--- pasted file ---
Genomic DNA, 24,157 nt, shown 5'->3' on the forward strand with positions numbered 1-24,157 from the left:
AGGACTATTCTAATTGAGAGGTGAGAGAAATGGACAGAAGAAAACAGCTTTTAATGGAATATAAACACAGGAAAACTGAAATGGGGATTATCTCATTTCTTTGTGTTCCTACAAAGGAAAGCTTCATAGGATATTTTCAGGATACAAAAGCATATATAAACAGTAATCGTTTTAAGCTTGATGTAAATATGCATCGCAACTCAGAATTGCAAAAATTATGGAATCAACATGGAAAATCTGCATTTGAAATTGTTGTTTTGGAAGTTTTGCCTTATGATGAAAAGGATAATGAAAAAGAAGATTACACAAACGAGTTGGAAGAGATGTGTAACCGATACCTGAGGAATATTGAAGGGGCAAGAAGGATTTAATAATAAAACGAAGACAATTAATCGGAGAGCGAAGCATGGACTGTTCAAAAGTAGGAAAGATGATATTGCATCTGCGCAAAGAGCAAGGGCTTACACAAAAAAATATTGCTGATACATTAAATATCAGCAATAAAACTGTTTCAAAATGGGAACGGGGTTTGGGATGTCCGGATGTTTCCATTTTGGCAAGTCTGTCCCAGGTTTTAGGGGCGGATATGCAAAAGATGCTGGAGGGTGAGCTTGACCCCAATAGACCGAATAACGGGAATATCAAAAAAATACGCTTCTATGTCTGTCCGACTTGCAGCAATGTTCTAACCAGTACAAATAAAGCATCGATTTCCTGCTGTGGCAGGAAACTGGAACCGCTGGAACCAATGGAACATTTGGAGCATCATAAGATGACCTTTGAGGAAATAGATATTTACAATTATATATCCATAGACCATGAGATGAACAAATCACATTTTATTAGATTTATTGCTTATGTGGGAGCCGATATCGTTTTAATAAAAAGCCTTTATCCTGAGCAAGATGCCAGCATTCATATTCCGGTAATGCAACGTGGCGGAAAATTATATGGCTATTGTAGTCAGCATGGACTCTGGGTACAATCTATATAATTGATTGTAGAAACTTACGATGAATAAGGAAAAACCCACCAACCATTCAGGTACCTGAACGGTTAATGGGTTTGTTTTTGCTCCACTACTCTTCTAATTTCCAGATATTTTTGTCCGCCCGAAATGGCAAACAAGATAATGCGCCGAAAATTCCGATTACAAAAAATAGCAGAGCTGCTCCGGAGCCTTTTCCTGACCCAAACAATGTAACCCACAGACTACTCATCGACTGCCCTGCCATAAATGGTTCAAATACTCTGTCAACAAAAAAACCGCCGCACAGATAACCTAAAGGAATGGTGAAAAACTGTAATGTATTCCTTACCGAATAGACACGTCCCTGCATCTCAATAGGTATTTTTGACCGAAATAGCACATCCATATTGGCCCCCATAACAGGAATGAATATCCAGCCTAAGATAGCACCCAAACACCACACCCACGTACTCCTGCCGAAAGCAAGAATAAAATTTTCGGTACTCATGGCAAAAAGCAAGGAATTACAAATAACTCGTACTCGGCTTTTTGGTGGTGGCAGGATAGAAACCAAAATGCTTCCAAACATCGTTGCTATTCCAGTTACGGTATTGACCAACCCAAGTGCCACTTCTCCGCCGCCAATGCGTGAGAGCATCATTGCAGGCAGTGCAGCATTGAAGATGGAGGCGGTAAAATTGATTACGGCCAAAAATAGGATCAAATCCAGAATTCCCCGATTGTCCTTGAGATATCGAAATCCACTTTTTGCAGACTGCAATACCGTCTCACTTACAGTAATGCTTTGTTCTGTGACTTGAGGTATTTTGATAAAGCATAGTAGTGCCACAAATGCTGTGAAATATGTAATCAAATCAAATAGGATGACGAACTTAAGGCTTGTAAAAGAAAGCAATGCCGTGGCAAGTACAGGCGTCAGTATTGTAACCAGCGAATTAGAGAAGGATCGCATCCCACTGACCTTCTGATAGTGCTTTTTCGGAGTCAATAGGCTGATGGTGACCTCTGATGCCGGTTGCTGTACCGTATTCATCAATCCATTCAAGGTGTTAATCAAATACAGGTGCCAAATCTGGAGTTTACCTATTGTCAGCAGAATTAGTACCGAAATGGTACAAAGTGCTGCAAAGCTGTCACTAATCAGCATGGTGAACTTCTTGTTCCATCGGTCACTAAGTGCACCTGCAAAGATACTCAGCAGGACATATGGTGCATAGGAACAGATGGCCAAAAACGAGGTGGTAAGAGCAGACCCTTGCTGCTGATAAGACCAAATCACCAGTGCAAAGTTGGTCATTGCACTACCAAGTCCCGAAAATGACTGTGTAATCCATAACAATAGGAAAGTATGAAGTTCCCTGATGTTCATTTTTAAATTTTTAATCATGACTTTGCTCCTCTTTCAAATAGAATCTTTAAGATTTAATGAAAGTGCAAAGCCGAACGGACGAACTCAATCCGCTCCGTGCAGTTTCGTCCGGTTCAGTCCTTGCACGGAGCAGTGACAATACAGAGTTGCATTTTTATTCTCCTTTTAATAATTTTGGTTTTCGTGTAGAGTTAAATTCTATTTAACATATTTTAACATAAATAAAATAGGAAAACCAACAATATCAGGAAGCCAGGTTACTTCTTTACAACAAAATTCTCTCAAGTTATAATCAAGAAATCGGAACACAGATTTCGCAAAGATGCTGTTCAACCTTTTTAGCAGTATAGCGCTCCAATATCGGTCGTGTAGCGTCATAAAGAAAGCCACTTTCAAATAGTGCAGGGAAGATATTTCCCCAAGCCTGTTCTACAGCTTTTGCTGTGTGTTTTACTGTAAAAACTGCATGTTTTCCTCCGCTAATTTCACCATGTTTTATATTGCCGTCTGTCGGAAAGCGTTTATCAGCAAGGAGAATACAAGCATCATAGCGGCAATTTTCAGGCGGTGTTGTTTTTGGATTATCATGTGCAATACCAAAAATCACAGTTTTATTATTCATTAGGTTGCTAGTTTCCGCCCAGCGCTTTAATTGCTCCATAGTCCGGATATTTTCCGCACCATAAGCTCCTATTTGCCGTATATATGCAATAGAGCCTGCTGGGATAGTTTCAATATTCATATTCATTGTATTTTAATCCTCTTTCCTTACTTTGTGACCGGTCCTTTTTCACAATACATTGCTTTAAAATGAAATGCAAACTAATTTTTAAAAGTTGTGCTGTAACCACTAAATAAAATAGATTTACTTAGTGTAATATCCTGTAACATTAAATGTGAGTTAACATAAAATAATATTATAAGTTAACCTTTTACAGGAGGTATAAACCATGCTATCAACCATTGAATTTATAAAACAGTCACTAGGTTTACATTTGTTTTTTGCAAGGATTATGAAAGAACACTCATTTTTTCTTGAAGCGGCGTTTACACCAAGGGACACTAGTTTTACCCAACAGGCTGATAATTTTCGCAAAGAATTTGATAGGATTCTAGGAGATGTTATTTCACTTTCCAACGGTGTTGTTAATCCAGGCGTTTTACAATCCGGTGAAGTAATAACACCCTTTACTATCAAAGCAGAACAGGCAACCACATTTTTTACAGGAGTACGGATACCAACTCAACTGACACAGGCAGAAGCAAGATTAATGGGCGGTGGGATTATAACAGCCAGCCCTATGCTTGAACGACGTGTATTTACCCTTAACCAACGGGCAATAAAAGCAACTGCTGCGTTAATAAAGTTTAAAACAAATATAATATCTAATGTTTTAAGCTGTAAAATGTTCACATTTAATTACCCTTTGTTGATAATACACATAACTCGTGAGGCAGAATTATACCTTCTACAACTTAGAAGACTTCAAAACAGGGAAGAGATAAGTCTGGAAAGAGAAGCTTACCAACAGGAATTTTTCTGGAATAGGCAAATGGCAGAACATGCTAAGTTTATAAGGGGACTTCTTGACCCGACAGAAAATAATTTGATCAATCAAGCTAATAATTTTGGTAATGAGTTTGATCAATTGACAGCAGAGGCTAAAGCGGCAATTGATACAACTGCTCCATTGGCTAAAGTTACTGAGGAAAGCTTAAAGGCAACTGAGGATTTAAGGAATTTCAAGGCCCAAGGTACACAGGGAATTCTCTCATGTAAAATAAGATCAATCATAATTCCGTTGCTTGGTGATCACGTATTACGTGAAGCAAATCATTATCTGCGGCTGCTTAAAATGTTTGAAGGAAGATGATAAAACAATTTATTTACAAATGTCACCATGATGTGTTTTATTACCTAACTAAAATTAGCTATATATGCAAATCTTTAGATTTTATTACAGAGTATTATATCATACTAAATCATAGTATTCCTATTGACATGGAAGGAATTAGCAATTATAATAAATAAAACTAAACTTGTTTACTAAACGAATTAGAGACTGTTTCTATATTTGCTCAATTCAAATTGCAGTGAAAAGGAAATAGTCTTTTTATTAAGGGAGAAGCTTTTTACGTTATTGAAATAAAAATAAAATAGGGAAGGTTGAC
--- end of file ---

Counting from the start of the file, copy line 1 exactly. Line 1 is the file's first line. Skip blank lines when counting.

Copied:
Genomic DNA, 24,157 nt, shown 5'->3' on the forward strand with positions numbered 1-24,157 from the left: